Life with locked-in syndrome
more: Personal stories, Opinion, Personal stories/Opinion, Alliance News, Personal stories/Alliance News, Disability, Personal stories/Disability
9th September 2012
Most people with 'locked-in syndrome' do not wish to die.
The media has a tendency to focus on the negatives of profound disability by giving a hugely disproportionate level of coverage to disabled people who wish to end their lives and very little to the majority who actually value their lives.
These good news stories have previously drawn attention to the fact that most people with 'locked-in syndrome' do not wish to die.
Locked-in syndrome hit the headlines after the experience of Tony Nicklinson. He went to court unsuccessfully to argue that his life had become so intolerable he should have the right to euthanasia and has since died from complications of his condition.
Here are two more positive stories about locked-in syndrome published over the last month.
Richard Marsh recounts his ordeal in the Guardian, explaining that doctors wanted to switch off his life-support after a stroke. He could hear every word but could not tell them he was alive. He is now 95% recovered.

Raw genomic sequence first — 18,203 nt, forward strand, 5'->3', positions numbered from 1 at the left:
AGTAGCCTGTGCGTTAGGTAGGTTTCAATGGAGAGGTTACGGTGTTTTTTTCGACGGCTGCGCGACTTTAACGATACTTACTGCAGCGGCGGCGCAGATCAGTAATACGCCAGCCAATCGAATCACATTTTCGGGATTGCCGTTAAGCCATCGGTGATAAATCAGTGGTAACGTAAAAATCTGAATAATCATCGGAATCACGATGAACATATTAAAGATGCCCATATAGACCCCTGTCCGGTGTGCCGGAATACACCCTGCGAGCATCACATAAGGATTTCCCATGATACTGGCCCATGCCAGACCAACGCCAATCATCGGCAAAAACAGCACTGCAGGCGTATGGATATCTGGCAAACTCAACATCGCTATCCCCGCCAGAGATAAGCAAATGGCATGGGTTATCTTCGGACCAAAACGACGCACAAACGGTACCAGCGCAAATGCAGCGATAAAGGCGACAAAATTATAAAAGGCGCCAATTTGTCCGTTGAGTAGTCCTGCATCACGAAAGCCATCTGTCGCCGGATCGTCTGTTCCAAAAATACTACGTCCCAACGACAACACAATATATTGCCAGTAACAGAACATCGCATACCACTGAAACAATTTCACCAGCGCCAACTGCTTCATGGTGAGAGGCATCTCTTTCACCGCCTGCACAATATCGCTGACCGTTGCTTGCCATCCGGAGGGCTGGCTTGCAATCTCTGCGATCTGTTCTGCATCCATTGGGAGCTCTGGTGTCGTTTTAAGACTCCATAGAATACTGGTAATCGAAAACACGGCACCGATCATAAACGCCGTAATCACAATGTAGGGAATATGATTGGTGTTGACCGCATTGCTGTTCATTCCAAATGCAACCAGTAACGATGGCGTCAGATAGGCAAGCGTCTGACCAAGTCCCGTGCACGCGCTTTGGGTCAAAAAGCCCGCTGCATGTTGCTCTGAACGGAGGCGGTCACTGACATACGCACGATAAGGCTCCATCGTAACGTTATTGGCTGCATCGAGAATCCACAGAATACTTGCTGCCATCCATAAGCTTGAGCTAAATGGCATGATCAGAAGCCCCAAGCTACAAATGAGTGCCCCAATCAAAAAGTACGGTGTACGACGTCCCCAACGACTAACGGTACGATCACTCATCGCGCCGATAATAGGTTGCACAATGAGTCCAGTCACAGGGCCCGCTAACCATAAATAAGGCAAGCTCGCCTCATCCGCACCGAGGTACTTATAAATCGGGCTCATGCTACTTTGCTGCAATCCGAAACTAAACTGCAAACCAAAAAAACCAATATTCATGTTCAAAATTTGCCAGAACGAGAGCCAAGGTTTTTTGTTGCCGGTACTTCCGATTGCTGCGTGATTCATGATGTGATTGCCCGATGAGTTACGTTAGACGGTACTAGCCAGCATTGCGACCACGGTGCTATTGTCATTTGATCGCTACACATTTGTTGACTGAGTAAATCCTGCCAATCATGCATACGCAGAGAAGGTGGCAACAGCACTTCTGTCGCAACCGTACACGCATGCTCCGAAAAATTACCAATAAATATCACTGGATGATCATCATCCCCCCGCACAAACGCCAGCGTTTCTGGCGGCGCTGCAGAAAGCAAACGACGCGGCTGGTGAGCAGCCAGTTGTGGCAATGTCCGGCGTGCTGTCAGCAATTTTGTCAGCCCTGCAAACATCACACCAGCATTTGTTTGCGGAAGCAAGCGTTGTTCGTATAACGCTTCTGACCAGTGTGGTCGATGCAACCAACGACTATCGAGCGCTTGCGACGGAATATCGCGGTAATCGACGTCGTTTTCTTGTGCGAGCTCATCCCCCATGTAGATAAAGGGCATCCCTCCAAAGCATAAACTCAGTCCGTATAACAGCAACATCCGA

The BBC has also posted a video featuring the story of Mike and Wendy Cubiss.
Mike had a massive stroke a couple of days after a holiday which left him paralysed and unable to talk.
He is able to communicate using his eyes by looking at letters on a board. Wendy has become expert at interpreting her husband's thoughts. Given a little more time, he can also use a computerised voice system.
Wendy described how it all began:
'Mike was forty… incredibly young. It was very bleak really but I had to carry on and the boys kept me going. They were only aged 12, 10 and 8 and I think the eldest one found it very difficult to cope with.'
When asked by the reporter if he had ever got to the point where he wanted to end his own life Mike answered, 'No, I never thought of any other way but to live.'
Mike and Wendy have had enormous support from friends, family and carers who come every day but the key to Mike's determination to live is his keen sense of humour, which is beautifully evident on the video itself (see above).
Says Wendy, 'He's still the same man and that was part of what I liked about him was his sense of humour and his sense of the ridiculous. He's not a vain guy.'
When asked 'Do you think Mike is happy?' she replies as follows:
'I think he is actually, yes. We can hear him laughing now as we say this but actually Mike is amazingly happy and I sometimes even am quite astounded how happy he is but he feels that this is better than being six feet under or better than being dead. He feels really good to be alive. He's seen the boys grow up and is continuing to see how life shapes really.'
Mike and Wendy want to send a message of hope that life with locked-in syndrome can be fulfilling.
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